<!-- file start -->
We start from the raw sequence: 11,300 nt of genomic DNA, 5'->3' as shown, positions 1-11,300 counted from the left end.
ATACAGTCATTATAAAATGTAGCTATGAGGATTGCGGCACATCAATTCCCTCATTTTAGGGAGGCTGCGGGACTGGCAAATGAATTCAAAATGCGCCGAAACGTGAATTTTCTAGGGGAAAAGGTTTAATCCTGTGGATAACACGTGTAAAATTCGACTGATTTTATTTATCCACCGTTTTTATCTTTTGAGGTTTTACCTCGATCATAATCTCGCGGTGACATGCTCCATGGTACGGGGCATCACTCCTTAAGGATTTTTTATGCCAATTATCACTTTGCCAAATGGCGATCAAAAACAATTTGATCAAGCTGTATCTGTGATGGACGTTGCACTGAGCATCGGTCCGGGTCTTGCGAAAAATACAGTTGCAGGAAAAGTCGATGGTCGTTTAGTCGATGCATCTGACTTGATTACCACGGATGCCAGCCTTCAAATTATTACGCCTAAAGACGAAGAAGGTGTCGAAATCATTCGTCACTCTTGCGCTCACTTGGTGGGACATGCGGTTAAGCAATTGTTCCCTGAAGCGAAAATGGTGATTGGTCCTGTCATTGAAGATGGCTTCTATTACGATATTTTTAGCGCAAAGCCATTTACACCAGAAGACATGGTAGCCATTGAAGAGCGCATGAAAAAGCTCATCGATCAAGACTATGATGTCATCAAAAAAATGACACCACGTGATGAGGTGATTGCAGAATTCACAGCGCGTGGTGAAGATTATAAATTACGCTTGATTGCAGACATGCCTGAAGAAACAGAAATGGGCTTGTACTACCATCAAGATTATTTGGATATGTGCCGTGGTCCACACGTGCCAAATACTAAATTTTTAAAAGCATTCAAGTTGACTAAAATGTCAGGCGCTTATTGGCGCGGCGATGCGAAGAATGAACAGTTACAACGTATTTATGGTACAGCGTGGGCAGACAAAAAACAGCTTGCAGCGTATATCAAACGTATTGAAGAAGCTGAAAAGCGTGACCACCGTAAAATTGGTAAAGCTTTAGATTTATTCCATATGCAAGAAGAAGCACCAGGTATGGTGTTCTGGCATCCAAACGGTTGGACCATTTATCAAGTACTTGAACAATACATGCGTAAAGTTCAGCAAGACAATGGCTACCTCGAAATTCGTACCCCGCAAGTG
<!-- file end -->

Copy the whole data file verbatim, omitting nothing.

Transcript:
We start from the raw sequence: 11,300 nt of genomic DNA, 5'->3' as shown, positions 1-11,300 counted from the left end.
ATACAGTCATTATAAAATGTAGCTATGAGGATTGCGGCACATCAATTCCCTCATTTTAGGGAGGCTGCGGGACTGGCAAATGAATTCAAAATGCGCCGAAACGTGAATTTTCTAGGGGAAAAGGTTTAATCCTGTGGATAACACGTGTAAAATTCGACTGATTTTATTTATCCACCGTTTTTATCTTTTGAGGTTTTACCTCGATCATAATCTCGCGGTGACATGCTCCATGGTACGGGGCATCACTCCTTAAGGATTTTTTATGCCAATTATCACTTTGCCAAATGGCGATCAAAAACAATTTGATCAAGCTGTATCTGTGATGGACGTTGCACTGAGCATCGGTCCGGGTCTTGCGAAAAATACAGTTGCAGGAAAAGTCGATGGTCGTTTAGTCGATGCATCTGACTTGATTACCACGGATGCCAGCCTTCAAATTATTACGCCTAAAGACGAAGAAGGTGTCGAAATCATTCGTCACTCTTGCGCTCACTTGGTGGGACATGCGGTTAAGCAATTGTTCCCTGAAGCGAAAATGGTGATTGGTCCTGTCATTGAAGATGGCTTCTATTACGATATTTTTAGCGCAAAGCCATTTACACCAGAAGACATGGTAGCCATTGAAGAGCGCATGAAAAAGCTCATCGATCAAGACTATGATGTCATCAAAAAAATGACACCACGTGATGAGGTGATTGCAGAATTCACAGCGCGTGGTGAAGATTATAAATTACGCTTGATTGCAGACATGCCTGAAGAAACAGAAATGGGCTTGTACTACCATCAAGATTATTTGGATATGTGCCGTGGTCCACACGTGCCAAATACTAAATTTTTAAAAGCATTCAAGTTGACTAAAATGTCAGGCGCTTATTGGCGCGGCGATGCGAAGAATGAACAGTTACAACGTATTTATGGTACAGCGTGGGCAGACAAAAAACAGCTTGCAGCGTATATCAAACGTATTGAAGAAGCTGAAAAGCGTGACCACCGTAAAATTGGTAAAGCTTTAGATTTATTCCATATGCAAGAAGAAGCACCAGGTATGGTGTTCTGGCATCCAAACGGTTGGACCATTTATCAAGTACTTGAACAATACATGCGTAAAGTTCAGCAAGACAATGGCTACCTCGAAATTCGTACCCCGCAAGTG